New Delhi: The long-pending problem of twin balance sheets of banks and highly leveraged corporate firms is likely to be resolved reasonably in the forthcoming quarters, the ASSOCHAM said on Sunday.
In addition to this, the chamber opined that the process of resolution of companies under the Insolvency and Bankruptcy Code, 2016, would pick up the pace in the coming months.
"Our own assessment is that it would take another six to nine months before the banks see revival of confidence to lend afresh as they would then see reasonable amount of their non-performing assets (NPAs) get unlocked through a resolution. Besides, with sales growth expected to witness a revival, the ability to service debt would improve considerably," the chamber said.
Meanwhile, ASSOCHAM Secretary General D S Rawat urged the Reserve Bank of India (RBI) to relax the norms proposed in its February circular as the same were quite harsh both on the bank and borrowers.
"These norms would aggravate rather than solving the problem of NPAs; at this point of time, both the lenders and borrowers need to be given a confidence and policy support. As long as there is a willingness to resolve the problem, all support must be extended. After all, as is evident from the stressed assets in steel and cement, there is a huge rush for acquiring the same. This shows there is a tremendous inherent value proposition and these assets can be turned into first class performing assets within a few years," he said.
Rawat reiterated that in the coming months, the IBC process would see some refinement, based on the experience gained so far, even as the capacity to handle the cases would get built up in an institutionalised manner.
"Be it a consortium of creditors, debtors, insolvency professionals, company law tribunals or even higher courts, they would all gain useful experience and would have some successful precedents to follow, going forward," said Rawat.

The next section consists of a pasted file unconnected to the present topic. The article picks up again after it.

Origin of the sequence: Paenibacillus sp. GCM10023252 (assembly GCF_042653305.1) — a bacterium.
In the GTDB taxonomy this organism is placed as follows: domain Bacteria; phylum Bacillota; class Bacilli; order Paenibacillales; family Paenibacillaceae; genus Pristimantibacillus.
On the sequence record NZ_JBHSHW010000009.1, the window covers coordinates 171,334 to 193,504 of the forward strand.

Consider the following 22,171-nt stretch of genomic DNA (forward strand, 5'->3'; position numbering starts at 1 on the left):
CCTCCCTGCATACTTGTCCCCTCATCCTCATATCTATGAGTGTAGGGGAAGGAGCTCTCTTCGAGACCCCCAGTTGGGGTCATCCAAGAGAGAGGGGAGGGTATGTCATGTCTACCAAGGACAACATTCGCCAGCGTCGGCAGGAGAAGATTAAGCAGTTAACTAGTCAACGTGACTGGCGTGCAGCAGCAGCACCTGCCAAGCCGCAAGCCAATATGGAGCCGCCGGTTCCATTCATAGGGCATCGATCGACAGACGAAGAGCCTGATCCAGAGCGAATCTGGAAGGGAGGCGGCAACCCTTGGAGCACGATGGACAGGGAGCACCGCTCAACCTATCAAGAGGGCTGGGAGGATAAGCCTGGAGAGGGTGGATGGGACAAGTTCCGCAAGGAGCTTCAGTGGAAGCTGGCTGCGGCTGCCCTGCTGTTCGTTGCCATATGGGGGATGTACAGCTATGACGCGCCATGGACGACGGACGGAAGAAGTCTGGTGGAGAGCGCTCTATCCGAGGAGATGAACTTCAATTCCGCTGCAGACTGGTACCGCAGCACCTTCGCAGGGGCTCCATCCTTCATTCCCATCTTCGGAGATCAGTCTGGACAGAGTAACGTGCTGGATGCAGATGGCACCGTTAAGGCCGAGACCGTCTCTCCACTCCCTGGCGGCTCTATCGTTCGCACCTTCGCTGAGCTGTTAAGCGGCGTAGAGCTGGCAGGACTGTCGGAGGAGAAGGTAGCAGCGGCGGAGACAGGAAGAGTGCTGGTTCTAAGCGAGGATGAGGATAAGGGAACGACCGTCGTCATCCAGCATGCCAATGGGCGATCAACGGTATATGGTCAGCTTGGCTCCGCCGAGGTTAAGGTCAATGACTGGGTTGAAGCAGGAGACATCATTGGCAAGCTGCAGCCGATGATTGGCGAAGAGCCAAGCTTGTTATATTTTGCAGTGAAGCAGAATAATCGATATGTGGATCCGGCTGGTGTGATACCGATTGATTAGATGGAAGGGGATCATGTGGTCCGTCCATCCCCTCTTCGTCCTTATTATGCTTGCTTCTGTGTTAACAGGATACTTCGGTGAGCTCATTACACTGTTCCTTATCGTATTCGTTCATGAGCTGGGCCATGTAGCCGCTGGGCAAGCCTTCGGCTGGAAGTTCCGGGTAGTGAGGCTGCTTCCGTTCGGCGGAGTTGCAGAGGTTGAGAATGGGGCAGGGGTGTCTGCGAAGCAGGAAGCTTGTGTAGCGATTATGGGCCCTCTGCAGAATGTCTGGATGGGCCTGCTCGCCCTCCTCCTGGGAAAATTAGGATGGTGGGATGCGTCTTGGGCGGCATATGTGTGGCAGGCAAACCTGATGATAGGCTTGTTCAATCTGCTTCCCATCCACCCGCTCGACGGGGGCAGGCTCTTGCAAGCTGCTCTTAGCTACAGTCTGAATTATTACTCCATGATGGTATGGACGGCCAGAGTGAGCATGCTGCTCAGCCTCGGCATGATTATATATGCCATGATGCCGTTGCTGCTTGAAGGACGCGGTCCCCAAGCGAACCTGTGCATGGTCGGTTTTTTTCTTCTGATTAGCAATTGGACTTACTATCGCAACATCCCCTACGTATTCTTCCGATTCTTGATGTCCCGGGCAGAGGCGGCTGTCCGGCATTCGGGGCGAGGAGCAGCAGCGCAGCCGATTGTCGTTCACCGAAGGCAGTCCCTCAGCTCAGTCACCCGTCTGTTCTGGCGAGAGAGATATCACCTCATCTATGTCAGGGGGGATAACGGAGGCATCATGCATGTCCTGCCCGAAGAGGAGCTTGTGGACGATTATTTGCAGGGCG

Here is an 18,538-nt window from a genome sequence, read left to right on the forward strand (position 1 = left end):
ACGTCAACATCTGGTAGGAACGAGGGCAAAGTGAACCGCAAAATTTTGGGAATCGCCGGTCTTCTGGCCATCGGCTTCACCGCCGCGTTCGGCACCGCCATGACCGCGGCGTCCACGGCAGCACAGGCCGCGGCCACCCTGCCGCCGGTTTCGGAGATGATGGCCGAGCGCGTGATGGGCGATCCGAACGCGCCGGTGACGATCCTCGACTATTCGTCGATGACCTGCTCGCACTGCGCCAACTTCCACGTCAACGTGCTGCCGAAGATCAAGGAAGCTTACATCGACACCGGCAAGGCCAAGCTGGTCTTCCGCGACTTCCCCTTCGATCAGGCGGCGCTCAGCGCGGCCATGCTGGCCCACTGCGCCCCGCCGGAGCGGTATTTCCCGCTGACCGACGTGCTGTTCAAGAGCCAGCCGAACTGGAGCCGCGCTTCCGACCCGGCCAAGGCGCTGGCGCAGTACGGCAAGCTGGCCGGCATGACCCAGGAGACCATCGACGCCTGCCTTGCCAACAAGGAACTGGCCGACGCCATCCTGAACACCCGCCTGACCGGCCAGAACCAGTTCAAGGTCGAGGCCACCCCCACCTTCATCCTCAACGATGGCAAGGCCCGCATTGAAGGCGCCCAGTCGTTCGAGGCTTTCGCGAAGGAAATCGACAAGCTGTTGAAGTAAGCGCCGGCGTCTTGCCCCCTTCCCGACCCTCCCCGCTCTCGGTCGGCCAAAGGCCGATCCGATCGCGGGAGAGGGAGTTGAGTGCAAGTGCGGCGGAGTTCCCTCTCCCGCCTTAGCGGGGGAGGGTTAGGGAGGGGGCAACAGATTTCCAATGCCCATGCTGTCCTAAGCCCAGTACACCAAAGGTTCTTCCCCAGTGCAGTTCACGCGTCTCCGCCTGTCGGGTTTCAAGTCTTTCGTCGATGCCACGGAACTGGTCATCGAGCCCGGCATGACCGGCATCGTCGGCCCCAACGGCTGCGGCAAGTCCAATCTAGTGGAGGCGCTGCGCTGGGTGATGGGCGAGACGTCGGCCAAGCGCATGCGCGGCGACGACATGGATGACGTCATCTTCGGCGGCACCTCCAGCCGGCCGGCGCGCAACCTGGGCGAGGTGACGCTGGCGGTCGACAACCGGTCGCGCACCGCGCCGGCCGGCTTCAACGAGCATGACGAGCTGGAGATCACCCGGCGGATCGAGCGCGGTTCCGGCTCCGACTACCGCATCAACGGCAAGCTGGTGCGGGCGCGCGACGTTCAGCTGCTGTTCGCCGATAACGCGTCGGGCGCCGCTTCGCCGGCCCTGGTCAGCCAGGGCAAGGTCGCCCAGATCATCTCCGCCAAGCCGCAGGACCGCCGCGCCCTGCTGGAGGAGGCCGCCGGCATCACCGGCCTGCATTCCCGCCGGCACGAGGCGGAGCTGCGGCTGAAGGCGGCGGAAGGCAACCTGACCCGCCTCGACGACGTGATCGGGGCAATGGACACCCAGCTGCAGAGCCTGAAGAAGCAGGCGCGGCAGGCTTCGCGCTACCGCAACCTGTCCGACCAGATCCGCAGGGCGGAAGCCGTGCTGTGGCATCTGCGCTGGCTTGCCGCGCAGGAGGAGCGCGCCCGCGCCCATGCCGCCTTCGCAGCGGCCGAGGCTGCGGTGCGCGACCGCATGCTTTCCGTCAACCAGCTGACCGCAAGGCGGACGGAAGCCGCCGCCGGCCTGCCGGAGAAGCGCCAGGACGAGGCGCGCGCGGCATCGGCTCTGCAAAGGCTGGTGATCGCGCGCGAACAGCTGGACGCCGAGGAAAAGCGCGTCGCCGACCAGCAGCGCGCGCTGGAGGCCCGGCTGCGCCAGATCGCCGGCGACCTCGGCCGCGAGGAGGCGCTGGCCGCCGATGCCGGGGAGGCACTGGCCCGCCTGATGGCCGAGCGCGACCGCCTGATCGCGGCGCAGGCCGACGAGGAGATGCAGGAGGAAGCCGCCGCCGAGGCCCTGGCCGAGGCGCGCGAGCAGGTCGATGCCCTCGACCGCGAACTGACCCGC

Within India Inc, the ASSOCHAM highlighted the presence of a growing realisation that in case the projects were stuck for reasons, there was a legitimate exit route available before the creditors and promoters. Therefore, the chamber said that the IBC system needed to be supported and made the best of global standards with an active involvement of the government, regulators, lenders, borrowers and the judiciary.
"Post the clean-up; the entire corporate governance structure should see a transformation, raising the standards of internal controls, external oversight, disclosure and authority of the boards," it added.
Earlier this month, Ministry of Corporate Affairs Secretary Injeti Srinivas noted that individual borrowers would be brought under the ambit of the IBC in due time.
With regards to NPAs, Srinivas said Rs 9.5 lakh crore was locked up along with 15 percent of public sector bank exposure and added that it was critical to arrest the trends for the sake of the economy.
On a related note, the Union Cabinet in February gave its ex-post facto approval for the amendments that were made in the IBC enabling clarity and prohibiting certain persons from participating in the resolution process.